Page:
In Latin America and the Caribbean, millions of low-income women, receive small, periodic government payments, including Conditional Cash Transfers (CCTs). It has been estimated that 1 out of 4 families in the region receive some government support. For these women, many of them self-employed, or dependent on subsistence jobs, liquidity management and good financial planning, for example being able to save for a purpose, as opposing to spending the subsidies as soon as they are paid, becomes essential reduce vulnerability, and grow financially, including affording larger household and business needs.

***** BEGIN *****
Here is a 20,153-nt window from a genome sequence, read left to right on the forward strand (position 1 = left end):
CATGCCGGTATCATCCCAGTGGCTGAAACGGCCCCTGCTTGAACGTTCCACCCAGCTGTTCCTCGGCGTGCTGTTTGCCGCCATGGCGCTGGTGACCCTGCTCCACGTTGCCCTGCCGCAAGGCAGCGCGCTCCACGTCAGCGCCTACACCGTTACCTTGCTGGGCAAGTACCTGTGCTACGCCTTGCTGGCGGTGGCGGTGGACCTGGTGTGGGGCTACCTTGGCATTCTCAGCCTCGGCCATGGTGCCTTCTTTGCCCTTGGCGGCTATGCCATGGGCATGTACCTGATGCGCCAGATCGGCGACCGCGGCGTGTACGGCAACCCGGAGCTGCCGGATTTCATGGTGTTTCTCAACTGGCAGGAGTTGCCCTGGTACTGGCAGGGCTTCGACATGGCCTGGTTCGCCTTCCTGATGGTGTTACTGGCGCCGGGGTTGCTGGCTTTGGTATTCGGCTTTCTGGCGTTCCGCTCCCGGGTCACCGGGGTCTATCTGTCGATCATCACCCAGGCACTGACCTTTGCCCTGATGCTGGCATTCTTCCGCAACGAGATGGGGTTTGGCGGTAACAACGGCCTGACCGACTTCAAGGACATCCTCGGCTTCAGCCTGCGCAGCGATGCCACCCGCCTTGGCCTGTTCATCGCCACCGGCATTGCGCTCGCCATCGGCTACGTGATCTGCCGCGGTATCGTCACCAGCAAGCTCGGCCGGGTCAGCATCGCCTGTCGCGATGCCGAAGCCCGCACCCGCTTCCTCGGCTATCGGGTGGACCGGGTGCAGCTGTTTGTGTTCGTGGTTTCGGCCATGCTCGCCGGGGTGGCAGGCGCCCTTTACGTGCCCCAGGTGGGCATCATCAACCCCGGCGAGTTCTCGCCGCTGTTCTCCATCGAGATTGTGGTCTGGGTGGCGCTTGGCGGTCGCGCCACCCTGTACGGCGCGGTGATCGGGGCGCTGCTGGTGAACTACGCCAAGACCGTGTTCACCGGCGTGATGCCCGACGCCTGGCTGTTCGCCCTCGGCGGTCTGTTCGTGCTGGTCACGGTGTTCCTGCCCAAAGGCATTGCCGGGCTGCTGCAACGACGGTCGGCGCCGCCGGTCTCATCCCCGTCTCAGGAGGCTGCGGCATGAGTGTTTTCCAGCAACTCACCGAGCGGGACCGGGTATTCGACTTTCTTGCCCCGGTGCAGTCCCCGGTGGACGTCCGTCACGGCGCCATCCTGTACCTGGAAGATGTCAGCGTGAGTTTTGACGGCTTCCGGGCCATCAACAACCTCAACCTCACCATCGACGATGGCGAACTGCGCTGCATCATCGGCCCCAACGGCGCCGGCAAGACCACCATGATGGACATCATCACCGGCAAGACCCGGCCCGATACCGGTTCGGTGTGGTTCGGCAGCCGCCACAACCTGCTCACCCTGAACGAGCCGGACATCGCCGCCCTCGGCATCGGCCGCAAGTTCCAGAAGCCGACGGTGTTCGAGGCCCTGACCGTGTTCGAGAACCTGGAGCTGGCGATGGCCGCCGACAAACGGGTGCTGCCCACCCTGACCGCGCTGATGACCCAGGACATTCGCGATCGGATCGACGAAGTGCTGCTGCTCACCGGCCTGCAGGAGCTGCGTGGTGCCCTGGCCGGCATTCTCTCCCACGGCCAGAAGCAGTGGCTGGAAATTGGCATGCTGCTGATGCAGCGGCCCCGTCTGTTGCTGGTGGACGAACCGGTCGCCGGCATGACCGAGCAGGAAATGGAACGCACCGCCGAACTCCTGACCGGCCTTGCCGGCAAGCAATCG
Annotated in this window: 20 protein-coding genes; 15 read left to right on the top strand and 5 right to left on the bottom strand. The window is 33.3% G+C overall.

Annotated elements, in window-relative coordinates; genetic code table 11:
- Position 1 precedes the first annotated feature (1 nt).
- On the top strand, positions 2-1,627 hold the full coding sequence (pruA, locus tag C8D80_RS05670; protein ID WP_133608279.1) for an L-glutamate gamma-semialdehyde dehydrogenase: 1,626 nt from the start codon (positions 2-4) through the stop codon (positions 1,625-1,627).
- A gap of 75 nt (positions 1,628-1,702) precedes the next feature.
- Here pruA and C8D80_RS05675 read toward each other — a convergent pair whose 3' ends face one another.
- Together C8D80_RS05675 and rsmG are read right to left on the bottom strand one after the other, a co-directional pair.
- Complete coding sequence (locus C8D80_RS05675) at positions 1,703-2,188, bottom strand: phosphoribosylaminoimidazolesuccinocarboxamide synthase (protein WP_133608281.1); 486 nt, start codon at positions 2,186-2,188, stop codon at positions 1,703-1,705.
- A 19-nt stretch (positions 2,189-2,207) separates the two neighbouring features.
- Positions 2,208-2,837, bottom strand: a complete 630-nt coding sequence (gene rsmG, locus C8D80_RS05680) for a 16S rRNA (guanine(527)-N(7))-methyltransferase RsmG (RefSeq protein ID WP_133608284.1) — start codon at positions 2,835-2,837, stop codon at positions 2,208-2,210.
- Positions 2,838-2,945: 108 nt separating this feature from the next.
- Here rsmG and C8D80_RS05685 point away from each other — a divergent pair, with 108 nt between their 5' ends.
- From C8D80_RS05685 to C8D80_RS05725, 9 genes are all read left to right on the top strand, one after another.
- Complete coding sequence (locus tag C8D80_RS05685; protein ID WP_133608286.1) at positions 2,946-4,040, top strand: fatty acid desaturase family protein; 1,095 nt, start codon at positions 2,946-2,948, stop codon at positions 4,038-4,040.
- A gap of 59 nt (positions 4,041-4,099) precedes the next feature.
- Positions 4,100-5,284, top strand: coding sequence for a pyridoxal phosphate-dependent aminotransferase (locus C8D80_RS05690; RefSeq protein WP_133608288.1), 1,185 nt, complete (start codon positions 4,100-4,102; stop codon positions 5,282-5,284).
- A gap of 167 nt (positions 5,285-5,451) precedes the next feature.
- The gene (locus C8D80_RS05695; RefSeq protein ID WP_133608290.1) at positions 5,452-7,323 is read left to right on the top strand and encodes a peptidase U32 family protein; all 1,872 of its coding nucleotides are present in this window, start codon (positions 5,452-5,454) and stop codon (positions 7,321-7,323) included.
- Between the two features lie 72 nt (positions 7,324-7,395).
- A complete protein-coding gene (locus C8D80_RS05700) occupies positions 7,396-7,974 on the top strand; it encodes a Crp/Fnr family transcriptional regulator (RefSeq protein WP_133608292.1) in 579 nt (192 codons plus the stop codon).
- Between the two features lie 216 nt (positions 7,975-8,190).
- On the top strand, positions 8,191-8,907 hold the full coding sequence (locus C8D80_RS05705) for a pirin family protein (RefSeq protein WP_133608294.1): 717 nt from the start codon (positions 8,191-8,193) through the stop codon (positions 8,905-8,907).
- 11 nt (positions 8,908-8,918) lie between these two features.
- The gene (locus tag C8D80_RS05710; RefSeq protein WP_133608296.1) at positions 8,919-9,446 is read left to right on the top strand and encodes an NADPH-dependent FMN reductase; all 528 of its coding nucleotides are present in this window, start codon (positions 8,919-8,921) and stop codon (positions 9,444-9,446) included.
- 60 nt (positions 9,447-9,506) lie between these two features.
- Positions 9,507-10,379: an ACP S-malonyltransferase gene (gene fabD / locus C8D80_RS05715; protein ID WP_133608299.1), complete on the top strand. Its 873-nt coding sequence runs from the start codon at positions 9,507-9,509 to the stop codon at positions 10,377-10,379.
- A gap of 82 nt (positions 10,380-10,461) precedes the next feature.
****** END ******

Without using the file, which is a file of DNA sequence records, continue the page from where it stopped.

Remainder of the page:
In this case study we ask ourselves: Do women that receive CCT´s have demand for liquid and planned savings products, if adapted to their needs? And if so, how can financial institutions develop sustainable business models to scale up those products?
These are the questions that this case study wants to answer by examining the results of the ProSavings program, that provided support the design and/or adaptation of liquid and planned savings to the needs and preferences of the low-income population in 8 projects: Belize, Dominican Republic, Ecuador, El Salvador, México and Perú. As a result of these projects, more than 230,000 low income people have opened savings accounts, almost half of them for the first time.
The case study includes recommendations to develop successful business strategies to increase the number low income women savings, such as features for liquid and planned savings products, marketing and channel strategies, and financial education.
Este reportaje también está disponible en español.